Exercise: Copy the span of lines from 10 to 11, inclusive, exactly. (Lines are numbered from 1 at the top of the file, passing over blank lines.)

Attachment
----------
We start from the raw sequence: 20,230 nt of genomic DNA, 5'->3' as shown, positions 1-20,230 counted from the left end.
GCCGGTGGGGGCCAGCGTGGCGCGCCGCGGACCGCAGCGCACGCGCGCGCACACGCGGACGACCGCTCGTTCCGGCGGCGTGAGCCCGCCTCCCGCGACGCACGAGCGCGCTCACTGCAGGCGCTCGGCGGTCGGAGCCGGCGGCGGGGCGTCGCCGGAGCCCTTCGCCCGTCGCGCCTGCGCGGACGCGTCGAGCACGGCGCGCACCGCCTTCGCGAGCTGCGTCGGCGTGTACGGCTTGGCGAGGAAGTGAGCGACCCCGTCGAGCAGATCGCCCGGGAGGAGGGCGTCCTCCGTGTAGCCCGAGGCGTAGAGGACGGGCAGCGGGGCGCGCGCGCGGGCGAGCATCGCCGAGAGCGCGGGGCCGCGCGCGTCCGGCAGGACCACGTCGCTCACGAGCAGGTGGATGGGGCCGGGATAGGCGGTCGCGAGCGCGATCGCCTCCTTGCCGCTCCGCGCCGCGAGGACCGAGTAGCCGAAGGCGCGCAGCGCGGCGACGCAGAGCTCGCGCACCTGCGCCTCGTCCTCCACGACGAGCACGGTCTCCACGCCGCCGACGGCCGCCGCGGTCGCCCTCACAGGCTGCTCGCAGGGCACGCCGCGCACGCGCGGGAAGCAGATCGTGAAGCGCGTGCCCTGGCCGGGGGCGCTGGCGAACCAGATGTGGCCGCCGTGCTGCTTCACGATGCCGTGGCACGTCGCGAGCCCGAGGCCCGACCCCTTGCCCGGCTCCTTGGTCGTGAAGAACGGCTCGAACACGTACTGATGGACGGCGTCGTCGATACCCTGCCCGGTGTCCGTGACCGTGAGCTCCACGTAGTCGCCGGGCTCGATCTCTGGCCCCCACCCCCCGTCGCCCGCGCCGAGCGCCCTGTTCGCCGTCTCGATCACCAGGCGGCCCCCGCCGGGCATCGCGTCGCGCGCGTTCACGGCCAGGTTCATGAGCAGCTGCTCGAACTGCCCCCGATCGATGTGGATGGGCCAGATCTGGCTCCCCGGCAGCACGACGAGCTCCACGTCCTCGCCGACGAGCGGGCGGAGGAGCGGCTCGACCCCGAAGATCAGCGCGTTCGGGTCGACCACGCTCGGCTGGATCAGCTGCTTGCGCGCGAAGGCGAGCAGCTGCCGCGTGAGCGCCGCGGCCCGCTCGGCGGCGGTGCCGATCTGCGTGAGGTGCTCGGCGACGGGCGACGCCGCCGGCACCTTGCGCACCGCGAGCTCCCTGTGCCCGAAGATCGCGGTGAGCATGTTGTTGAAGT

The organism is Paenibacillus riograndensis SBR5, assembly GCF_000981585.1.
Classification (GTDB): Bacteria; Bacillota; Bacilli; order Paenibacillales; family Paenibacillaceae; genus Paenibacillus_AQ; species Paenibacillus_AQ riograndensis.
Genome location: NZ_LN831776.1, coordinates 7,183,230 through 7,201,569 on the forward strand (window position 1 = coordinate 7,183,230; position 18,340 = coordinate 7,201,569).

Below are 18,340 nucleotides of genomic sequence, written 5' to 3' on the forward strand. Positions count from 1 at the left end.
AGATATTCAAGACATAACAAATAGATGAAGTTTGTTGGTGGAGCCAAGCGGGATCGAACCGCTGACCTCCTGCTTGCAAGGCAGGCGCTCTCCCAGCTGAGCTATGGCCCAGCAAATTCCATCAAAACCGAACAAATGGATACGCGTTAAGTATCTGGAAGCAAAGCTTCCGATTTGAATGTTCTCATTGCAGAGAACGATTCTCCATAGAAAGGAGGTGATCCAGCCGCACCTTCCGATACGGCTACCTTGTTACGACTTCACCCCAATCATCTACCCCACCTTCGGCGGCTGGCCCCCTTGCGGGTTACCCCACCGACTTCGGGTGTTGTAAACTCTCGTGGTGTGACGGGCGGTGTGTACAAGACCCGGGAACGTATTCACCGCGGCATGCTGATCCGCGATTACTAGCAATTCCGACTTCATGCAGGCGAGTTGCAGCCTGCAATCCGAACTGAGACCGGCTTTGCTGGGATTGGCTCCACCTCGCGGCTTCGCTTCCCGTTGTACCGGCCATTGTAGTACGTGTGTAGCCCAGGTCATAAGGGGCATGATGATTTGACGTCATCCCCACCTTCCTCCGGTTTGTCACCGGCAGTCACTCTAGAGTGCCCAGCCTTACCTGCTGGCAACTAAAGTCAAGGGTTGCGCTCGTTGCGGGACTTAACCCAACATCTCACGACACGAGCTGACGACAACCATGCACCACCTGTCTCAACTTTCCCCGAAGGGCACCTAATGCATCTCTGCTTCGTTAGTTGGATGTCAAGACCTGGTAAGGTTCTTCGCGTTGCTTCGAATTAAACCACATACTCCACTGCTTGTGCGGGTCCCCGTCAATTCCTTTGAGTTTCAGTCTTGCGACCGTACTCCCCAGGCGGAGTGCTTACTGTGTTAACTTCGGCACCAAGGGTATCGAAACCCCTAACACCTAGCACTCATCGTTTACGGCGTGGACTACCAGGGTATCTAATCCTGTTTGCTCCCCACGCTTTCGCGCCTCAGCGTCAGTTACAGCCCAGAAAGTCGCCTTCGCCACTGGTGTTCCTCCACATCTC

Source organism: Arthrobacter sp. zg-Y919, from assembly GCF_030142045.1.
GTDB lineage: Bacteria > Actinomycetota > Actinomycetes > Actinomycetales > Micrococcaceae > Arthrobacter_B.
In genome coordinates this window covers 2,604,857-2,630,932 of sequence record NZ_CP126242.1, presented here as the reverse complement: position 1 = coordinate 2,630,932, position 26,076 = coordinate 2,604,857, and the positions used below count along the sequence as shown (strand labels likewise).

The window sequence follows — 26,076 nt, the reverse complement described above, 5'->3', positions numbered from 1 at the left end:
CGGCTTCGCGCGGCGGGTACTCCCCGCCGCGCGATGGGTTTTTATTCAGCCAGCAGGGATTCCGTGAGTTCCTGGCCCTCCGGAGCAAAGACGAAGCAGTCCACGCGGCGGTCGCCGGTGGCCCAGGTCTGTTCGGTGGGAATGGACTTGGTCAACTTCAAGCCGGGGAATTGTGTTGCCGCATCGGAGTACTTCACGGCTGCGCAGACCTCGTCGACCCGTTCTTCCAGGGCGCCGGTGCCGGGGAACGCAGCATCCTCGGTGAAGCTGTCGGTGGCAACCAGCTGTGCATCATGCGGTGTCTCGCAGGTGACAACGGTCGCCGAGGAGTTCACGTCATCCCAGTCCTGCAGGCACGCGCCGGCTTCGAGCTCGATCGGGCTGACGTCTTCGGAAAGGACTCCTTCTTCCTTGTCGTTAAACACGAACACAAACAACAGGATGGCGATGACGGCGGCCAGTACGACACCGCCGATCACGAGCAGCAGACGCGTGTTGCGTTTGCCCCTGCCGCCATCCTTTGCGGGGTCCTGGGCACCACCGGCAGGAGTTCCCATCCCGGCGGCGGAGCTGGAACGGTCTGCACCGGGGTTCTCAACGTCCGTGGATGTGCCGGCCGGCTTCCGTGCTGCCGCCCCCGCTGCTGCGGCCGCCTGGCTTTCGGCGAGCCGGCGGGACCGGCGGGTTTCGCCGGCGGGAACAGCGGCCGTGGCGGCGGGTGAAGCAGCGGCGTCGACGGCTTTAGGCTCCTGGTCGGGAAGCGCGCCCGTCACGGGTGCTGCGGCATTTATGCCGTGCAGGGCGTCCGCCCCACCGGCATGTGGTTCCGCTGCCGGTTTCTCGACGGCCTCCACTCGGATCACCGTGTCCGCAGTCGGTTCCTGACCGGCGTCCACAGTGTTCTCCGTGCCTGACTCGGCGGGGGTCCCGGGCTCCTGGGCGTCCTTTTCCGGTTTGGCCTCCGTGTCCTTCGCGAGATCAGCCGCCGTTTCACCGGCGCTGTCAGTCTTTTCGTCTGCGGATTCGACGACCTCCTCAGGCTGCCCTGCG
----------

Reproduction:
In genome coordinates this window covers 2,604,857-2,630,932 of sequence record NZ_CP126242.1, presented here as the reverse complement: position 1 = coordinate 2,630,932, position 26,076 = coordinate 2,604,857, and the positions used below count along the sequence as shown (strand labels likewise).

The window sequence follows — 26,076 nt, the reverse complement described above, 5'->3', positions numbered from 1 at the left end: